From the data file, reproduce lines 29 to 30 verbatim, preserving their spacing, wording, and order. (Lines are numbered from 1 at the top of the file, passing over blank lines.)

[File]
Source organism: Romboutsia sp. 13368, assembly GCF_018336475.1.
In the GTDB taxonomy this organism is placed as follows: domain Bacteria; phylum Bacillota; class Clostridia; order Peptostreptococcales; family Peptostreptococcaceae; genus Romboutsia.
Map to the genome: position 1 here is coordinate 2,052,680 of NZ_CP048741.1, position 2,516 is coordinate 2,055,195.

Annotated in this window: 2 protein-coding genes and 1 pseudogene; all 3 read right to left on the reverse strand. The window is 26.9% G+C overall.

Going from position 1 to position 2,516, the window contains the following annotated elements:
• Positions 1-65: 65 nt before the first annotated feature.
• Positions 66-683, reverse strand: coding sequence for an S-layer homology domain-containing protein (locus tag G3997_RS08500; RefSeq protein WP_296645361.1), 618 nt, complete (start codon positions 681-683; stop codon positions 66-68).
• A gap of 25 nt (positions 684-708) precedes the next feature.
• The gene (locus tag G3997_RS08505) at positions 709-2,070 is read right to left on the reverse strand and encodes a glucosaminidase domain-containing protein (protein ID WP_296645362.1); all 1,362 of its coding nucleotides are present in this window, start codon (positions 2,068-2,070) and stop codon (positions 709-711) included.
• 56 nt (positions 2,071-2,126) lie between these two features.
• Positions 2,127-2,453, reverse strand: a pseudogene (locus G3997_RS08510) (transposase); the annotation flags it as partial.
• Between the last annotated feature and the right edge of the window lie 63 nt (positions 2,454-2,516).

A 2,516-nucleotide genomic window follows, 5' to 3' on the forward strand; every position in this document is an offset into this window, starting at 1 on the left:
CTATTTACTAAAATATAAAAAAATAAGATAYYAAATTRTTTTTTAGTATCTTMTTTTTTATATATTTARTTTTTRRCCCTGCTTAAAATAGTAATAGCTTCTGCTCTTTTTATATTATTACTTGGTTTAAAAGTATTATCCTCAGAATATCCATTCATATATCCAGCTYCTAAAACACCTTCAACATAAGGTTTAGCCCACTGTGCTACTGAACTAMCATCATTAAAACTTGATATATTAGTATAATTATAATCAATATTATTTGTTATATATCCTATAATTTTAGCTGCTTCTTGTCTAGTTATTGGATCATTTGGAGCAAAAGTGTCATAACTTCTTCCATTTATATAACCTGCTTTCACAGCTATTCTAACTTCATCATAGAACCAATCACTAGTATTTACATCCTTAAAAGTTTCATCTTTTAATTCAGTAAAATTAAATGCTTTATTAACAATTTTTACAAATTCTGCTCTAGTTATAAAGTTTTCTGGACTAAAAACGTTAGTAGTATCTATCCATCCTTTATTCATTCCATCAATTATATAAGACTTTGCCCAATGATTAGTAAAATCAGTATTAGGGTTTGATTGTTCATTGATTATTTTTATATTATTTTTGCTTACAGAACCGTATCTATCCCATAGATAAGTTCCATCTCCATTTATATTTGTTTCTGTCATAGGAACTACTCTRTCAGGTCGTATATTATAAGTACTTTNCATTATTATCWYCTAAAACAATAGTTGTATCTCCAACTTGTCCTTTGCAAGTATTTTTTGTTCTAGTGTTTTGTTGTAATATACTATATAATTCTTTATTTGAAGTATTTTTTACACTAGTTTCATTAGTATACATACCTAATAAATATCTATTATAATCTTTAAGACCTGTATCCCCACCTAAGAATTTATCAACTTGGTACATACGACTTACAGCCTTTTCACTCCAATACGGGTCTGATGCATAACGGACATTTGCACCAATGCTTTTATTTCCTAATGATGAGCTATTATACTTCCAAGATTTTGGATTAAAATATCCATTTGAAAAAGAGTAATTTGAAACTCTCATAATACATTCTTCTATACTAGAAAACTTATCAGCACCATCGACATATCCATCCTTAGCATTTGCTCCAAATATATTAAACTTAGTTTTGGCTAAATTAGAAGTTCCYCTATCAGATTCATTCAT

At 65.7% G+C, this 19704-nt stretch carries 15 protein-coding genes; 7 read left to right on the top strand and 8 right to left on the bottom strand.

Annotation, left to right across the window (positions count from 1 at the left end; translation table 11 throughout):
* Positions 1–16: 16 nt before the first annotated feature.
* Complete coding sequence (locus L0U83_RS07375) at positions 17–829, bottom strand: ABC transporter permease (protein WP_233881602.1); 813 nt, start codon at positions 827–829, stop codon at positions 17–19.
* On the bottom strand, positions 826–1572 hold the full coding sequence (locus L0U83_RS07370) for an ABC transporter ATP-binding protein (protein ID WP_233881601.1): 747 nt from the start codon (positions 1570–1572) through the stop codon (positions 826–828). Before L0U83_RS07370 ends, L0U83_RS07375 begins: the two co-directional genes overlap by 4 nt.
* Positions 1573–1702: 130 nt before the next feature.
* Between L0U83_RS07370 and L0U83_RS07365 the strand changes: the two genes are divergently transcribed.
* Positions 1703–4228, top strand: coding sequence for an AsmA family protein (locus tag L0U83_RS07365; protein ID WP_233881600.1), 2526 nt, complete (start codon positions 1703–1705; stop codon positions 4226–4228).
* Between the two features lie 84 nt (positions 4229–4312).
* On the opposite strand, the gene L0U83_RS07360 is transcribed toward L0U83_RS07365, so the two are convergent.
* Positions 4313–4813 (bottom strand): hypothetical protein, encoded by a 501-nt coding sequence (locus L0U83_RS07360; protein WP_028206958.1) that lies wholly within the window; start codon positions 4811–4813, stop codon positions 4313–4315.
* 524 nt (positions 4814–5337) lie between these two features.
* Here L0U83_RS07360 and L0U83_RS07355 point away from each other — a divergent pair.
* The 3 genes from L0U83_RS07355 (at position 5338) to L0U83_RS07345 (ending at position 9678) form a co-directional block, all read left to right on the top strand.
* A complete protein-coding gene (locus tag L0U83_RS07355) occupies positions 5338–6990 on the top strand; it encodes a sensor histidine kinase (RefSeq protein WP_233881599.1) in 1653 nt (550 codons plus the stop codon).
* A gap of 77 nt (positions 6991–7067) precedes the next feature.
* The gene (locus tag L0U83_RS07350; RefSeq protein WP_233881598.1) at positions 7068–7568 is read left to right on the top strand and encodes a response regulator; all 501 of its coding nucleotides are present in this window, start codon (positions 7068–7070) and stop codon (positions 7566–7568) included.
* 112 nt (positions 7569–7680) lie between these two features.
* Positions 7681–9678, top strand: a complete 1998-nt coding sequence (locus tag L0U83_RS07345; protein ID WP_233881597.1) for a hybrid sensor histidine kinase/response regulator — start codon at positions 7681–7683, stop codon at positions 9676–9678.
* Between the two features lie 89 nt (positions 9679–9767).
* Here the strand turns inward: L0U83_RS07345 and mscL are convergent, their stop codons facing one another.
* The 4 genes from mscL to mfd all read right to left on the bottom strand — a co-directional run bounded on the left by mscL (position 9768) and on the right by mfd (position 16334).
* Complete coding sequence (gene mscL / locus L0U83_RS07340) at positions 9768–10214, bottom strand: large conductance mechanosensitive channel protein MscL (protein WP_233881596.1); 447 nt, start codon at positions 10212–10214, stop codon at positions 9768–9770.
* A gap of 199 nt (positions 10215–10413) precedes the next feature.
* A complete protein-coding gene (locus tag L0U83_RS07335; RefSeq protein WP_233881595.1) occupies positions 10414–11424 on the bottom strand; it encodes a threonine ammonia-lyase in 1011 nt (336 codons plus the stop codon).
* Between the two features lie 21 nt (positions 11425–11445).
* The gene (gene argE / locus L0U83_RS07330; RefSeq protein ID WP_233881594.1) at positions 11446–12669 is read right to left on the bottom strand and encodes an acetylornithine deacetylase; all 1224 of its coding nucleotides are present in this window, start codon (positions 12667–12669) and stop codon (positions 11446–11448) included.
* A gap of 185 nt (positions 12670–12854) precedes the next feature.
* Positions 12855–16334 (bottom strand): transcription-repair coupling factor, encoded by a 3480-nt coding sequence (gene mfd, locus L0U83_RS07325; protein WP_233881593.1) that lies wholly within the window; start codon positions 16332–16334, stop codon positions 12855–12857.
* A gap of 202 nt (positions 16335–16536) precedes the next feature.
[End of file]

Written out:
* A complete protein-coding gene (locus tag L0U83_RS07355) occupies positions 5338–6990 on the top strand; it encodes a sensor histidine kinase (RefSeq protein WP_233881599.1) in 1653 nt (550 codons plus the stop codon).
* A gap of 77 nt (positions 6991–7067) precedes the next feature.